Provide social services and assistance to improve the social and psychological functioning of children and their families and to maximize the family well-being and the academic functioning of children. May assist parents, arrange adoptions, and find foster homes for abandoned or abused children. In schools, they address such problems as teenage pregnancy, misbehavior, and truancy. May also advise teachers.
Counsel with emphasis on prevention. Work with individuals and groups to promote optimum mental and emotional health. May help individuals deal with issues associated with addictions and substance abuse; family, parenting, and marital problems; stress management; self-esteem; and aging.
|Occupational Therapy Aides
Under close supervision of an occupational therapist or occupational therapy assistant, perform only delegated, selected, or routine tasks in specific situations. These duties include preparing patient and treatment room.
|Education and Childcare Administrators, Preschool and Daycare
Develop instructional material, coordinate educational content, and incorporate current technology into instruction in order to provide guidelines to educators and instructors for developing curricula and conducting courses. May train and coach teachers. Includes educational consultants and specialists, and instructional material directors.
|Marriage and Family Therapists
Diagnose and treat mental and emotional disorders, whether cognitive, affective, or behavioral, within the context of marriage and family systems. Apply psychotherapeutic and family systems theories and techniques in the delivery of services to individuals, couples, and families for the purpose of treating such diagnosed nervous and mental disorders.
|Religious Activities and Education Directors
Coordinate or design programs and conduct outreach to promote the religious education or activities of a denominational group. May provide counseling, guidance, and leadership relative to marital, health, financial, and religious problems.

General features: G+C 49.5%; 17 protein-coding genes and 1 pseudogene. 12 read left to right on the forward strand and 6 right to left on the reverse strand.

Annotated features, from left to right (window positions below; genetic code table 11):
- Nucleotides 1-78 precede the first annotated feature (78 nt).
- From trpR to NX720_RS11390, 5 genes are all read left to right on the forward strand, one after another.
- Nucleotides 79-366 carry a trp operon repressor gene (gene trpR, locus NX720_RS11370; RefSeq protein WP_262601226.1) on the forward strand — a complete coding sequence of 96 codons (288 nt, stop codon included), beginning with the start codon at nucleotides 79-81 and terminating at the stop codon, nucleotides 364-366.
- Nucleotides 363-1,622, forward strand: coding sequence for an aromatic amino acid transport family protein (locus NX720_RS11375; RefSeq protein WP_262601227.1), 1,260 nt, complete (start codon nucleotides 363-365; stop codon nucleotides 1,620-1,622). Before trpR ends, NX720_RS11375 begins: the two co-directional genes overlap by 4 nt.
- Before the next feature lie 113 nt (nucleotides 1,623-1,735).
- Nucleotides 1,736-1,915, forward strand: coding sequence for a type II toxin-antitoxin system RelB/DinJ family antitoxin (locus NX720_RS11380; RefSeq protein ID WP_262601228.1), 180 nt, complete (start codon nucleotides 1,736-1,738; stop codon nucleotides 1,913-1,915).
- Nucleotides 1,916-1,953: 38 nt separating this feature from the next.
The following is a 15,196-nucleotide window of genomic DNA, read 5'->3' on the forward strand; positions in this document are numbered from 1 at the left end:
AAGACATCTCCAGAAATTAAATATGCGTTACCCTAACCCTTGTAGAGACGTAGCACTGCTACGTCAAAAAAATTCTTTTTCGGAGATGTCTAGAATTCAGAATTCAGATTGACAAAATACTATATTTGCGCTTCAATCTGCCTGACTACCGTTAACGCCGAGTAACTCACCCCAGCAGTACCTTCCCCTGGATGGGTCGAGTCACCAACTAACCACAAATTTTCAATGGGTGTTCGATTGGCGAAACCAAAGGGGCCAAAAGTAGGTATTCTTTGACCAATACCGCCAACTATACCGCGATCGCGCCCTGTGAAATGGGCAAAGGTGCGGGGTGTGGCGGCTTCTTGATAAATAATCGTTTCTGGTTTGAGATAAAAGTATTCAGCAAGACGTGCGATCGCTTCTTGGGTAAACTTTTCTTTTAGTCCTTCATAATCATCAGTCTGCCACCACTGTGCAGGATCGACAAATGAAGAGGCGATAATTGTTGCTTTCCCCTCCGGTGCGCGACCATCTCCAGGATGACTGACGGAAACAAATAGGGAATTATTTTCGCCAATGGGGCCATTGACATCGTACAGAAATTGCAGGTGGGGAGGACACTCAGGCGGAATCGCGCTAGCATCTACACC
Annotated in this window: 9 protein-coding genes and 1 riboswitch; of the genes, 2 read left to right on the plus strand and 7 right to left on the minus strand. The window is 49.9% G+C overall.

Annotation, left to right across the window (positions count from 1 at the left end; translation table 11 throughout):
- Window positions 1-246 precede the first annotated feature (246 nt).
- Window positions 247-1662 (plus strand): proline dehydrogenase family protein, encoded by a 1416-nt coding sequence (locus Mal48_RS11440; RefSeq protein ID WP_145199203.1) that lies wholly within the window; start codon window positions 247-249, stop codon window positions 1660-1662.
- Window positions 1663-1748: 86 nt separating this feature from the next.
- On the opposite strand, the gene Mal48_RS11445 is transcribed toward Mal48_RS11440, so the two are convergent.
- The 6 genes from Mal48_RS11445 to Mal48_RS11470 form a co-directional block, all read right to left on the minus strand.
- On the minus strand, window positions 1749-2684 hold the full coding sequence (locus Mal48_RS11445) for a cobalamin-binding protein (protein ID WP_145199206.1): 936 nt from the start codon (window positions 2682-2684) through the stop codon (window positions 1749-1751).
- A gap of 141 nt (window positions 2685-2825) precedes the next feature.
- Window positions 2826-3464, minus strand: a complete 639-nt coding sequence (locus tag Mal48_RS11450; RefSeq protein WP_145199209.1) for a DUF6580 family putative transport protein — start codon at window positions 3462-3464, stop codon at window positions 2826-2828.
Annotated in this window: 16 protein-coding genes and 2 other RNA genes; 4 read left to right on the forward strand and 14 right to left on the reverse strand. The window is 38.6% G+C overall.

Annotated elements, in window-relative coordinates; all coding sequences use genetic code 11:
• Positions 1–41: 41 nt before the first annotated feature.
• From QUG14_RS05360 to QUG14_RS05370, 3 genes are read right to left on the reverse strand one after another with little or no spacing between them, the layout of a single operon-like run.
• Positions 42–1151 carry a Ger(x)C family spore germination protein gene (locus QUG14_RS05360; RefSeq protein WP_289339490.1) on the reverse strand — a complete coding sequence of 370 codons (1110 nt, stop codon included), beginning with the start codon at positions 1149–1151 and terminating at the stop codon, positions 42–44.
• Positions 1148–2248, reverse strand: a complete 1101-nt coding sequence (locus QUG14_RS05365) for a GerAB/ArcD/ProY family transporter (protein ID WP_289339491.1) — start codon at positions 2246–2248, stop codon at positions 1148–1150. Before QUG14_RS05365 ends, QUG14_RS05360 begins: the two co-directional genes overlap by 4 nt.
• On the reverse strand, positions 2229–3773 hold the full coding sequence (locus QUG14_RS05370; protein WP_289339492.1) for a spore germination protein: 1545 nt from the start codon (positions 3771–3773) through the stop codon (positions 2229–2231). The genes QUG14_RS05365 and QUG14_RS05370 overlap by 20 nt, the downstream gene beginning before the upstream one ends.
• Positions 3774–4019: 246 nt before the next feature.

|Occupational Therapy Assistants
Assist occupational therapists in providing occupational therapy treatments and procedures. May, in accordance with state laws, assist in development of treatment plans, carry out routine functions, direct activity programs, and document the progress of treatments. Generally requires formal training.
|Clinical, Counseling, and School Psychologists
Diagnose and treat mental disorders; learning disabilities; and cognitive, behavioral, and emotional problems, using individual, child, family, and group therapies. May design and implement behavior modification programs.
|Postsecondary Family and Consumer Sciences Teachers
Teach courses in childcare, family relations, finance, nutrition, and related subjects pertaining to home management. Includes both teachers primarily engaged in teaching and those who do a combination of teaching and research.
Assess, plan, and organize rehabilitative programs that help build or restore vocational, homemaking, and daily living skills, as well as general independence, to persons with disabilities or developmental delays. Use therapeutic techniques, adapt the individual’s environment, teach skills, and modify specific tasks that present barriers to the individual.